Let’s understand why your PC overheat, what to do to prevent it, and why you should make regular checks of your PC overheat?
Why is your PC overheating?
CPU temperature is one of the most important indicators of the computer’s state, affecting not only the PC’s performance but also its performance. If the CPU temperature exceeds the norm, the user will face lags and freezes, and a particularly PC overheated processor can quickly fail and require replacement.
But many people need to learn what the CPU’s temperature is considered normal – or even how to find its current temperature. So don’t be surprised that while playing lightning roulette India, your computer can get very hot – this is normal. So in today’s article, we will cover this vital topic for every PC owner.
First of all, it depends on the processor itself. For example, let’s say the popular last year AMD Ryzen 5 3600 shuts down at 95 degrees Celsius, and the upper limit of the Intel Core i5-10400F is 100 degrees. So the first thing to do in the race for optimal temperatures is to find out which model is installed on your PC. The easiest way is with the Windows built-in “System Information” utility; you can find it through the Start menu search bar.
Determine the model. It remains to find out its specifications to understand what the temperature of the processor should be. As a rule, these details can be found in the documentation with the device, but if you need it handy, no problem. Processor manufacturers necessarily indicate the extreme heating temperatures on their websites with technical support – find your model there.
1. Normal/optimal temperature
Still: let’s say you know the maximum possible temperature of your processor, but that doesn’t say anything about what is considered optimal! What is regarded as an average processor temperature for a computer? It is easy to calculate. If you subtract about 25-30% from the T-junction figure, you get the average temperature of the processor at rest or without high loads. As a rule of thumb, for modern models, the average temperature in a normal state should be around 50-60 degrees Celsius.
When the computer finds itself under heavy load – whether it’s a demanding game or rendering video in an editor – the temperature naturally rises. So do not worry if, at such moments, the processor cores will reign at 70-80 degrees Celsius: it is pretty standard. Separately, it is worth mentioning what processor temperature is considered normal for a laptop.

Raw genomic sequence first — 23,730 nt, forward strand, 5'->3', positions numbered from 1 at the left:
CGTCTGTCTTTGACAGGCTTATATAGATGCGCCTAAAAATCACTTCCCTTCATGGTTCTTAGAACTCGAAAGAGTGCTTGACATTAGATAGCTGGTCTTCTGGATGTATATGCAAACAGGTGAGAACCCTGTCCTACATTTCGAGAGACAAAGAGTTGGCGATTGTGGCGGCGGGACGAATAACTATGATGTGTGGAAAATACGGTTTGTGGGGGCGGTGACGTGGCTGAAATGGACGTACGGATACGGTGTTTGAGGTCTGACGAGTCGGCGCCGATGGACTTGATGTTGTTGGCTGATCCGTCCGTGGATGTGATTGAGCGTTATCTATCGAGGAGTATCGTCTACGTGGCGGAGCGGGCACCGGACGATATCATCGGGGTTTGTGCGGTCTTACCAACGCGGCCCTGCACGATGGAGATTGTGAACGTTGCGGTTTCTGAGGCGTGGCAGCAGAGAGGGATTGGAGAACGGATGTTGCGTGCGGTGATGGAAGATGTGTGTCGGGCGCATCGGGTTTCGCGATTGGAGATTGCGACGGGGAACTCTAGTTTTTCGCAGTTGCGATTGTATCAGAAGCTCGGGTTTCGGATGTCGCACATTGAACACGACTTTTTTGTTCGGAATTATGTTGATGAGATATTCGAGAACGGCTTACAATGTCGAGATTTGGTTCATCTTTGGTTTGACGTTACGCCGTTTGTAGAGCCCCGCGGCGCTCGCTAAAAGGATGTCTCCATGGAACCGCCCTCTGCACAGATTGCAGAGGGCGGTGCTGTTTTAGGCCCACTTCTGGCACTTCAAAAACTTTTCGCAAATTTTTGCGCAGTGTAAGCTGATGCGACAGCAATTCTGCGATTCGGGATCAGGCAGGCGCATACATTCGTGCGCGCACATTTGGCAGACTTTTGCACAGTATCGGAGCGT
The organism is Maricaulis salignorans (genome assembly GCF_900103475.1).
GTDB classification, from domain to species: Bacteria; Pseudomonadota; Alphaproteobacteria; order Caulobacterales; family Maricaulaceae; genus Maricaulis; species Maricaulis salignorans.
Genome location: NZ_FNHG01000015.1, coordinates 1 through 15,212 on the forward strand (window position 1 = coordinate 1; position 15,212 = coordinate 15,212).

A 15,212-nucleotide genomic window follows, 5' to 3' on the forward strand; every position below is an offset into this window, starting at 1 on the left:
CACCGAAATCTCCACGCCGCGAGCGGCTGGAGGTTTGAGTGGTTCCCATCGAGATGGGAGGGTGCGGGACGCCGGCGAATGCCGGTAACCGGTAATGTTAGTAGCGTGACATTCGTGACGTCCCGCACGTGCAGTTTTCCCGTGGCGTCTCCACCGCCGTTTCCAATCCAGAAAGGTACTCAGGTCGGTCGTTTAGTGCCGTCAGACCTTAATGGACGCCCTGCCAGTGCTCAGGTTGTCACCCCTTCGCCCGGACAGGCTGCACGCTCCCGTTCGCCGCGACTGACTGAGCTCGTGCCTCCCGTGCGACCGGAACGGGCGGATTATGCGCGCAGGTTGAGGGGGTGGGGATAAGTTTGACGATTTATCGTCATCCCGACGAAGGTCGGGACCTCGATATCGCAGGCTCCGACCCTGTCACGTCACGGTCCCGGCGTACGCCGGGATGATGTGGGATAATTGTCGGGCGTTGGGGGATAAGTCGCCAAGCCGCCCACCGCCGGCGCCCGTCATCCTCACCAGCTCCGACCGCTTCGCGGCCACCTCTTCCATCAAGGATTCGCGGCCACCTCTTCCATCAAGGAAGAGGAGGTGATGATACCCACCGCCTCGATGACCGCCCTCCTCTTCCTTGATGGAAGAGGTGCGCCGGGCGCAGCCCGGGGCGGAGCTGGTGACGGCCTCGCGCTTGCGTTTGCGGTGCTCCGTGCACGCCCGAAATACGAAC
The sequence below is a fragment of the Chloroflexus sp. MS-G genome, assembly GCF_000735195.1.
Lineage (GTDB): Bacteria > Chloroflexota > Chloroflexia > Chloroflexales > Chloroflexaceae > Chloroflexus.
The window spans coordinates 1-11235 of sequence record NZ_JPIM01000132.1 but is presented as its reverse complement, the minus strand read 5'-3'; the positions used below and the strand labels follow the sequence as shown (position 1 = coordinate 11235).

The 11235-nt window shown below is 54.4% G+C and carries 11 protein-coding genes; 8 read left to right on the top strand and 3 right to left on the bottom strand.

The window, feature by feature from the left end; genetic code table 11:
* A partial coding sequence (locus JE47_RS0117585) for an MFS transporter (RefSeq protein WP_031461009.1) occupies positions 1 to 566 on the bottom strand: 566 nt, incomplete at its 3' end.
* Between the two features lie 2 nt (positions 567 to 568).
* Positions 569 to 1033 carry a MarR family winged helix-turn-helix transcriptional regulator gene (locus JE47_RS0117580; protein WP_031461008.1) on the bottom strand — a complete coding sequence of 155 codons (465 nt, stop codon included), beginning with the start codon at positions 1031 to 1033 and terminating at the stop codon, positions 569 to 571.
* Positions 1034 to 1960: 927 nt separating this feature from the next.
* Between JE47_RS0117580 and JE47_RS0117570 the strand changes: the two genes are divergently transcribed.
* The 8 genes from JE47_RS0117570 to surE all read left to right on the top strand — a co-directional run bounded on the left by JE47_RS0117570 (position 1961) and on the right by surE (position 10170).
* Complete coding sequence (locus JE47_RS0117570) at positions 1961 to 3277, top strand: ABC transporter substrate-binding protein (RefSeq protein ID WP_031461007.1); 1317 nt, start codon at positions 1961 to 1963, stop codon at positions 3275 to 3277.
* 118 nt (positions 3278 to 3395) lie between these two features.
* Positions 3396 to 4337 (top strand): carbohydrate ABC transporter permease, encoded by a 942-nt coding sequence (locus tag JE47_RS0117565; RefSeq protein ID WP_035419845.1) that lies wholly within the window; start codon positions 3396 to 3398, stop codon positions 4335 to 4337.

Since it is much more challenging to cool the system in a small laptop case than in a spacious system unit, laptops are usually expected to reach higher temperatures. In these conditions, the processor will not last that long, but there is nothing you can do: you have to sacrifice something for the sake of compactness and mobility. Therefore, when calculating the optimal temperatures for a notebook, you can add 5-10 degrees Celsius to the figures mentioned above.
2. Critical Temperature
But what happens when the temperature approaches or reaches a critical level? The computer will noticeably slow down within 5-10 degrees of the upper limit due to the so-called thermal trotting. At exceptionally high loads, the processor will skip some machine cycles to prevent the temperature from rising to extreme values.
As a result, performance decreases sharply – programs begin to slow down, graphic artefacts may appear on the screen, noises in the speakers’ sound, and the system responds to any clicks with a noticeable delay. If the heating reaches the most critical indicators, special protection comes into play, urgently shutting down the computer to avoid damage.